Commissioners approve annual Fire Operating Plan in preparation for wildfire season
Legislative and litigation updates, Distrainment Auction
By Lynn Volkens
Gilpin County Commissioners Buddy Schmalz, Connie McLain and Gail Watson met the morning of April 23, 2013. They began their meeting in preparation of this year’s wildfire season, and ended it with an executive session related to water issues. Following their meeting, Commissioners met at the Justice Center to have lunch and discussion with the Judges and staff of the County and District Courts.
Annual Fire Plan
Commissioners approved the Gilpin County Annual Fire Operating Plan. This Intergovernmental Agreement, which is compiled by Gilpin Commissioners and the Colorado Division of Fire Prevention and Control, the Gilpin County Sheriff’s Office, and the Arapaho-Roosevelt National Forest-USDA Forest Service, is revisited annually. Once approved, copies of the Plan are disbursed to all of Gilpin’s fire departments. In the event of a wildfire fire, this document governs issues related to cooperative fire protection. It specifies fire protection areas, jurisdiction, command authority, mutual aid, use of heavy equipment on federal and state lands, wildfire suppression procedures, training requirements, out-of-jurisdiction assignments, aviation procedures, fire prevention and education measures, cost reimbursements, post-incident analysis and various other administrative matters. There will be updates to the document later this year, mainly to address changes in communications procedures. The County Sheriff is the fire warden for Gilpin. Gilpin County participates in Colorado’s Emergency Fire Fund (annual dues: budgeted at $6,500) which may be used to help cover the costs of fighting a wildfire.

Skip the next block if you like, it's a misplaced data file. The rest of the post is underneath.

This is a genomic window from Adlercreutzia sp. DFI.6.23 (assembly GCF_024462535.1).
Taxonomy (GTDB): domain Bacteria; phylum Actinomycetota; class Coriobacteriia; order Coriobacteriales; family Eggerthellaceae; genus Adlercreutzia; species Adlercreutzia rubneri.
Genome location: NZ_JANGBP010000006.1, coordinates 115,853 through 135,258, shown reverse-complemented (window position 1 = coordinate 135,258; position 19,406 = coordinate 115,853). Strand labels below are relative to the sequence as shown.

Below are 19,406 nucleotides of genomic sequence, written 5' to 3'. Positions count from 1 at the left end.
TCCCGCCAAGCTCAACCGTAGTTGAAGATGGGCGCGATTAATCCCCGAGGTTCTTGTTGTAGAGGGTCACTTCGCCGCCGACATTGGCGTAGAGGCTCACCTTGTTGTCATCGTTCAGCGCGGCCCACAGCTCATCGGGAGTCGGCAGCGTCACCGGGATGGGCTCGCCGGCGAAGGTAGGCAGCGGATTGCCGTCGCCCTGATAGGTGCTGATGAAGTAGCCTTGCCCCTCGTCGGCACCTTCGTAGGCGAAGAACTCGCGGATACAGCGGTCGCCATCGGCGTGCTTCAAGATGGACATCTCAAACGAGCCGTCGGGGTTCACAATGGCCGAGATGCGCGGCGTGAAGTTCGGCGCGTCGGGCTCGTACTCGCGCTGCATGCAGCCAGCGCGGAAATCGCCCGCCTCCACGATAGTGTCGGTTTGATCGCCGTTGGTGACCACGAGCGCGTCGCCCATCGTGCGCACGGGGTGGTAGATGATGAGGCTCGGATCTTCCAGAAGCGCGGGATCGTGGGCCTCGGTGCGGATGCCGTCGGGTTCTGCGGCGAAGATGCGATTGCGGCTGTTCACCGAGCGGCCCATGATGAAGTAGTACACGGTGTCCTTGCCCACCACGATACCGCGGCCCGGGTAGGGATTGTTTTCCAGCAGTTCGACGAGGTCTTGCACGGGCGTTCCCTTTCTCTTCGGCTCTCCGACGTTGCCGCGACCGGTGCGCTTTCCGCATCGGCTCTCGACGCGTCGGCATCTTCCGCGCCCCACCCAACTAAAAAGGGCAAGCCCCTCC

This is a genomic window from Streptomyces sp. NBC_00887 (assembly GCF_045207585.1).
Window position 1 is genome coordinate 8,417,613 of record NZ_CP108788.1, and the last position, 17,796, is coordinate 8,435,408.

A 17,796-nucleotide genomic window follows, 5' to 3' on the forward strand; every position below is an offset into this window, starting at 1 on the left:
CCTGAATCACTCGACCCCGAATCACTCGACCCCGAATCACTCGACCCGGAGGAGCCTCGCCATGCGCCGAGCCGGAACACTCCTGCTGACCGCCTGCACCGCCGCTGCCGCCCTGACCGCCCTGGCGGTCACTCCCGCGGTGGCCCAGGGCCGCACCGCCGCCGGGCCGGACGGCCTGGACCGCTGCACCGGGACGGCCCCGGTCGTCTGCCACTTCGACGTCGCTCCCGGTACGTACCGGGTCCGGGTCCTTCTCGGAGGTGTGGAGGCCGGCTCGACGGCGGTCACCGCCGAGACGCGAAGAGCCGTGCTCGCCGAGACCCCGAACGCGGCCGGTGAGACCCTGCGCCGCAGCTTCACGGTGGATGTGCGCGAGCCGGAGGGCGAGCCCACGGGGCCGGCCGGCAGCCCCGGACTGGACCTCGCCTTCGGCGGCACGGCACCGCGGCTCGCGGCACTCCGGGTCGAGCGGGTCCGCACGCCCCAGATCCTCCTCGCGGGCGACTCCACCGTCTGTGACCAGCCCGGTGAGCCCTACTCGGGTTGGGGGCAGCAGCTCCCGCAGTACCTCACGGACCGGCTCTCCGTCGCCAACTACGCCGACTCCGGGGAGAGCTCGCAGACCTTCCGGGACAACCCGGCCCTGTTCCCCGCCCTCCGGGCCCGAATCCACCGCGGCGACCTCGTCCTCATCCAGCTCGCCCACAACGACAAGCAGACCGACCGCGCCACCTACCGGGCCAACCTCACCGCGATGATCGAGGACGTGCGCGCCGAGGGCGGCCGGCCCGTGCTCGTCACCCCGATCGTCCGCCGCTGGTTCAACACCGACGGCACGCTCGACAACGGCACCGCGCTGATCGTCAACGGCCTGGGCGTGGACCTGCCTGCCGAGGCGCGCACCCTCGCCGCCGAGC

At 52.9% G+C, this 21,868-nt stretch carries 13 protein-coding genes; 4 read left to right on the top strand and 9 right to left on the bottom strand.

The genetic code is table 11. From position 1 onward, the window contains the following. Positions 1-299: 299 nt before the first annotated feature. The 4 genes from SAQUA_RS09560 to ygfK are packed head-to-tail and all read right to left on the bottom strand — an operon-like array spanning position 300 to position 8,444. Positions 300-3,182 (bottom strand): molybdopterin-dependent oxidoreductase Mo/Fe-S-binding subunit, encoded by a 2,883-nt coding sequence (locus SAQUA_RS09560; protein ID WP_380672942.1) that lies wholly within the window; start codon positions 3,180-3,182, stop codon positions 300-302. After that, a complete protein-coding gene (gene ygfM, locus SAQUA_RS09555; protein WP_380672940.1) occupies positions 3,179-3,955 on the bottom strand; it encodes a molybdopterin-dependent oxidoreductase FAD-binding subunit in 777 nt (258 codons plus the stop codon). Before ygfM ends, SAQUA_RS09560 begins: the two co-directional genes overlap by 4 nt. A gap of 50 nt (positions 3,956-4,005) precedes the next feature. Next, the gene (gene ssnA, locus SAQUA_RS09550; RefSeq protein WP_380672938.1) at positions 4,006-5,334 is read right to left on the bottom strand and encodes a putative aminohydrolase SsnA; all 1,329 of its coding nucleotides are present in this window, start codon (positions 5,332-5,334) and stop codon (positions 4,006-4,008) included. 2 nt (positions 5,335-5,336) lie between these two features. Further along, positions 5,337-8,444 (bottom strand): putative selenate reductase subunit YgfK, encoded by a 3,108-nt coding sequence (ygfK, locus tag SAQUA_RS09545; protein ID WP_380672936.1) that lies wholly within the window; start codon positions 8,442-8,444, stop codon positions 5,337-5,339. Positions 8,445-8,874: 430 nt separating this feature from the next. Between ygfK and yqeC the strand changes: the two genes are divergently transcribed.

Daily forest fire danger ratings can be
accessed online at http://gacc.nifc.gov/rmcc/dispatch_centers/r2ftc/FTCFireDanger.htm.
Clerk and Recorder’s Report
Gilpin County Clerk and Recorder Colleen Stewart presented her March report showing revenues for the month of $174,960. Of that, $76,758 was disbursed to the State; $40 to the Domestic Abuse Fund; $6 to the State Health Fund; $24 to Police Officers Standards and Training Fund (POST); $64,160 to the Gilpin County Treasurer; $1,941 to Central City; and $114 to Black Hawk. The Clerk’s office retained $31,916. Late fees for motor vehicle registration raised $4,360 and uninsured motorist fees raised $1,324. The Clerk’s Office also received $15,687 in grant funding which is being used to preserve historic documents.